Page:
However, in supporting the continuation of OCMAC and the RCMACs the Task Force acknowledges the need for these Committees to be revitalized. Over the past year, for example, the role of OCMAC has been filled by the Heads of Court Committee, which consists of the Chief Justices and the Chief Judge of the three levels of court, as well as the Deputy Attorney General and the Assistant Deputy Attorney General, Courts Administration. We suggest that OCMAC should be resurrected to resume its role, as it is a more representative body which includes Bar and Public members.

We also would suggest that the revitalization of these Committees should ensure better coordination and interaction with local Bench and Bar Committees. Bench and Bar Committees currently exist in most regions and concern themselves with day-to-day problems in the region concerning court operation. Consideration should be given to ensuring regular liaison between these respective Committees in order to identify justice system issues and to arrive collaboratively at the most effective solutions.

In addition, we are of the view that a number of the recommendations arising out of the May 1995 Joint OCMAC/RCMAC Planning Session, discussed earlier, should be adopted to further support the revitalization of these Committees. We also feel that, outside of public representation on the Committees, it is important for there to be regular community input. This could be accomplished, for example, by inviting community interest groups to make submissions on issues related to the better administration of justice.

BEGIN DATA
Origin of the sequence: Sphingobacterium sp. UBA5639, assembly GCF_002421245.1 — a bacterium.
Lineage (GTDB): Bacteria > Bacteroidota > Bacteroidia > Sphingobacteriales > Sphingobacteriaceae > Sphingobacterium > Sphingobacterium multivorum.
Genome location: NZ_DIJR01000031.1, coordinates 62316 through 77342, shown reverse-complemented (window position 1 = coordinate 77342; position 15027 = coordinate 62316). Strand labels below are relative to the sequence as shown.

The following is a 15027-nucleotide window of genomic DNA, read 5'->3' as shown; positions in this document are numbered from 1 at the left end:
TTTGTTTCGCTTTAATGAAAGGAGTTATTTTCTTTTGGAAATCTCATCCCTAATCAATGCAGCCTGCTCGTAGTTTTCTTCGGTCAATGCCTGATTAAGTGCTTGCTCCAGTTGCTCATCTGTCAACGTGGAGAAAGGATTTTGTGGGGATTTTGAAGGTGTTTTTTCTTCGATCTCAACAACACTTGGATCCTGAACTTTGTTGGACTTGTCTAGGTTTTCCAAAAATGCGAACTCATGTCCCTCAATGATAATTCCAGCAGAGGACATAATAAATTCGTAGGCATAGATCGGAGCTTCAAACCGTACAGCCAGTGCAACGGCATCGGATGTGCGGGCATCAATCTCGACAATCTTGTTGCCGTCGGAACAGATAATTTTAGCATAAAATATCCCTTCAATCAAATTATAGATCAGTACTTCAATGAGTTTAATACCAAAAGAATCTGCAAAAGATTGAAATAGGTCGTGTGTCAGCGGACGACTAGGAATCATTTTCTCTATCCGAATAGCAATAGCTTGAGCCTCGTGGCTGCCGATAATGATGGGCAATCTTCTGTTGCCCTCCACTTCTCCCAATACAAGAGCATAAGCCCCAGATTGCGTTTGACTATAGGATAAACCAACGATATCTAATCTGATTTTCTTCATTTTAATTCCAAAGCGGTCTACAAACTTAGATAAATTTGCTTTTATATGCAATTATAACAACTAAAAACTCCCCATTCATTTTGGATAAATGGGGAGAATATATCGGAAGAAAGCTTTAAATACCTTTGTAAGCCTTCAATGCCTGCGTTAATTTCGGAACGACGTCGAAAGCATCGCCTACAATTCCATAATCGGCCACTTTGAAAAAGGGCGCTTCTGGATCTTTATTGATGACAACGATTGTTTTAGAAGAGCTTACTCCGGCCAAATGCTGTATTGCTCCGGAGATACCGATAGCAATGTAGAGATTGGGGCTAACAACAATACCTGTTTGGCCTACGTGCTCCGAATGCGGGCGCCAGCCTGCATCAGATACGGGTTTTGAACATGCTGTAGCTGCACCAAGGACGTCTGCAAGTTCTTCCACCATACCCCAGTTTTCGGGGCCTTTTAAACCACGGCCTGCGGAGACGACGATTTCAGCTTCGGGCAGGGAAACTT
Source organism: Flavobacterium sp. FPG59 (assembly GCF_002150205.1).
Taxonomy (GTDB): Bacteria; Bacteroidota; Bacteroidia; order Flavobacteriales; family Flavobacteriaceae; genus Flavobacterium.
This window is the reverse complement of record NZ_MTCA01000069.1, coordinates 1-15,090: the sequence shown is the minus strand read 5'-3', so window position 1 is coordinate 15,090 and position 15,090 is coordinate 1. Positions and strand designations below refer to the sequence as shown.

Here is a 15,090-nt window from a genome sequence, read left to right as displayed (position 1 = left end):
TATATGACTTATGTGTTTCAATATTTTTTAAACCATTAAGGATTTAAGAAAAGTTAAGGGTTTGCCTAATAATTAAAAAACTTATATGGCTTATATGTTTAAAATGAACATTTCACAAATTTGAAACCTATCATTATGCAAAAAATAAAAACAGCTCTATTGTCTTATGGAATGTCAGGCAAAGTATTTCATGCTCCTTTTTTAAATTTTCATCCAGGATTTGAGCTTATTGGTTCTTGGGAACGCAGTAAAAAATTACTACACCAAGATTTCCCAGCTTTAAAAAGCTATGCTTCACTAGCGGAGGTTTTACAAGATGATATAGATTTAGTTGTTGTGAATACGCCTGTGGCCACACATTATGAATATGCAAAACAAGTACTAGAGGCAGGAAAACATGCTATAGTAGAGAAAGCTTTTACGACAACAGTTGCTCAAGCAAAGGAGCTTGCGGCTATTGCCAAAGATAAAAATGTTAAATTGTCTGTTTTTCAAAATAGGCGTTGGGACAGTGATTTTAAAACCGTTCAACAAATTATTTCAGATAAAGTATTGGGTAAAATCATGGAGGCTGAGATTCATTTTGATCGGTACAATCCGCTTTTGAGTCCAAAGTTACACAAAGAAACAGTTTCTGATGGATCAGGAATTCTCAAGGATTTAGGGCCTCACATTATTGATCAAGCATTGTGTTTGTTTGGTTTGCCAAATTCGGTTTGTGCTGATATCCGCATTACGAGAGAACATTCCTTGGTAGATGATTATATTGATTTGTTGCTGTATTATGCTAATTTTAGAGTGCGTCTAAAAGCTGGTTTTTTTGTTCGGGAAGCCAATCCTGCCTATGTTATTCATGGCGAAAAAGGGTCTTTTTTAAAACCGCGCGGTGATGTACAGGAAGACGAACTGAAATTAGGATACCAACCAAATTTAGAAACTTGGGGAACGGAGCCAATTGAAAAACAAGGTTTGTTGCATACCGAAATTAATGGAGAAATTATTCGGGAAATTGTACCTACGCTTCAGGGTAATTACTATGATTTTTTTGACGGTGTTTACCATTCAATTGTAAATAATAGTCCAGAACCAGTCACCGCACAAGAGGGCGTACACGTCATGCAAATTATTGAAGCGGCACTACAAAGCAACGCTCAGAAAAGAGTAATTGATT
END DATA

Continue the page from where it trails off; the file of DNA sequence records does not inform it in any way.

For clarity and emphasis we reiterate here the recommendation contained in our First Report, [3] namely that:

These Committees be recognized and accepted by the Bench, the Ministry, the Bar and the Public as an important piece of the justice structure in Ontario, and that efforts be made to ensure that their mandate to consider and recommend policies and procedures to promote the better administration of justice and the effective use of human and other resources in the public interest, be duly carried out.

In this context, and having regard to the foregoing comments, the Review makes the following additional recommendations.

RECOMMENDATION

With respect to OCMAC and the RCMACs, we further recommend that:

  • there be sufficient administrative staff to support and co-ordinate the work of these Committees, including following up on Committee recommendations;
  • that the terms of the Public and Bar members be extended to three years;
  • that the duties of the Chair be regularly rotated among Committee members;
  • that annual meetings be held to review the status of Committee recommendations, set agendas for the next year, and assess the Committee's performance;
  • that there be more input and access to these Committees by community stakeholders by inviting formal written submissions or presentations from interested groups;
  • that a formal orientation program be developed, in consultation with the Regional Senior Justice and Courts Administration, to familiarize newly-appointed members to the Committees;
  • that there be regular liaison between these Committees and local Bench and Bar Committees in order to identify justice system issues and to arrive collaboratively at the most effective solutions.

Footnotes:
[1] First Report of the Civil Justice Review (Toronto: Ontario Civil Justice Review, March 1995), at p.108.
[2] Id.
[3] Id., at p.108.